*Originally by Kurt Krempetz for* *AMA Glider*

**Introduction**

Many times when a casual observer is watching my gliders circle around, I am asked the question, “What is making the glider turn and why is the glider circling? I try to explain to them that I do not have any active controls on the glider (it is not a Radio Controlled glider) and that the glider is adjusted or trimmed before it is launched, so it will circle. Most will quickly respond with, “Why not make the glider go straight?”

**Why We Circle**

Yes, it is very true that a glider will have a better sink rate or stay up longer for a given height if the glider goes straight. Making the glider circle adds complications, so why turn? Well if one is flying inside a building, the answer is clear; a good glider which flies in a straight line will hit a wall before it actually touches down on the floor. So for indoor gliders, the building is typically not long enough to obtain a good duration time. What about outdoor gliders? If you are outside, there are no walls, so gliders which are intended to fly outside go straight? Well, there are reasons why outdoor gliders are trimmed to circle too and the main reason is thermals. Thermals are small pockets of raising air, and if one circles and gets into one of these pockets, there is a good chance that the glider will stay in the thermal. Nothing is more beautiful than watching your glider get caught in a thermal and go out of sight.

**Basic Forces and Controls of a Glider**

First, if we think about the glider as being just a ball and somehow we magically can exert a force on this ball, what forces do we need to exert on this ball to make it turn? Newton's First Law states that an object will remain at rest or in uniform motion in a straight line unless acted upon by an external force. So if we want to turn, we need a force pushing the glider to turn or in physics terms, we need some centripetal acceleration.

Centripetal Force is defined as F=m*v/r²; where F is the force required to make the glider turn, m is the mass, v is the velocity of the glider and r is the radius of the turn. Now, for a constant turn or acceleration, we need a constant force.

If this ball is now imagined to be the center of gravity (CG) of the glider for a glider in stable, equilibrium flight that has a constant radius left turn, then the forces at the CG are shown in the free body diagram below.

The glider rotates about the center of gravity (CG). Note that the wing and elevator both have lift and drag forces, but the drag forces are on the same line as the CG; therefore, there is no movement or rotation due to drag. This is because are starting assumption was that all the components are on the same horizontal line. Later, if one does a real analysis, these forces must be added; and the movements need to be taken into account, but for this simple case, since there is no movement, we have not included these forces in the free body diagram. For the glider to be at flying level and in equilibrium, the movements must balance out. It is like a teeter-totter, in which the rotation point is the CG. Note: the lift force of the wing times the distance between the CG and lift force is one movement. The other movement is the lift force of the elevator times the distance between the CG and the elevator lift force. These forces’ distances must balance out in order for the glider to fly level. It is interesting to note that in this configuration (the CG location in front of the wing’s lift force); the force of the elevator must be downward. This is not what we want if we are trying to minimize the sink rate because the elevator is adding to the gravity force.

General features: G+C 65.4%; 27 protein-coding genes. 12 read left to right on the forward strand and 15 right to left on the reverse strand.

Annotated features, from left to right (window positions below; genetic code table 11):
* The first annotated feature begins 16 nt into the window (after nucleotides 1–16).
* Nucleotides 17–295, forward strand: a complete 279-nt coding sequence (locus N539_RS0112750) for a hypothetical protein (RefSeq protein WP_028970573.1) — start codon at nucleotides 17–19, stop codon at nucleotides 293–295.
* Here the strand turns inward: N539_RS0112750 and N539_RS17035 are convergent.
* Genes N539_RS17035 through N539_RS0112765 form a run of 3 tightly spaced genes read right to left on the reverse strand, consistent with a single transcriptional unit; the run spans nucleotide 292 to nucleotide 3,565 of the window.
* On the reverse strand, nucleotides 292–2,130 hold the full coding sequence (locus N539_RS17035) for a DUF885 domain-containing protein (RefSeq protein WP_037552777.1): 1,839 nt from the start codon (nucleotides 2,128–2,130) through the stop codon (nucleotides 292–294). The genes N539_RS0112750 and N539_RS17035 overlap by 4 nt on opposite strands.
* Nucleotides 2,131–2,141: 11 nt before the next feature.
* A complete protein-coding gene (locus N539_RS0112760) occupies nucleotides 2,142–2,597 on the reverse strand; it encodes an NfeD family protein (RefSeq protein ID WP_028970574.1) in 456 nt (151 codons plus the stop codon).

If we move the CG back past the lift force, then the following free body diagram presents the forces.

Note: now the elevator lift force must be upward, adding to the lift force of the wing to balance out the movements. This is good if we want to minimize the sink rate. This is also why when moving the CG farther back, the sink rate gets lower; however one downside to this configuration is stability. As you move the CG back, the stability of the model gets poorer.

In this example, one knows pretty well where the CG of the glider is, but how does one know where the lift force is on the wing or elevator? This brings up an entirely new subject on aerodynamic centers, which is not being discussed in this paper, but we will assume it to be ¼ of the chord of the lifting surface.

**Stability**

For a glider to have the best sink rate, we want to create as much lift force as possible, but at the same time, create the least amount of drag. To further complicate things for a free flight glider, it needs to be stable and have a turn. I believe that the best glider would be just a flat wing, creating as much lift as possible and the least amount of drag and would be the lightest because of only one part, but we need to have the glider stable, which means that the forces about the CG must total up in equilibrium conditions to the ones shown in figure 1. Not only this, but the glider must be able to automatically apply forces without any controls to get to these conditions, given any reasonable upsets or start conditions. This is why the typical glider has an elevator, a rudder and a wing, which has dihedral. All of these things reduce the sink rate, but are needed so that the glider is stable and doesn’t come crashing to the ground.

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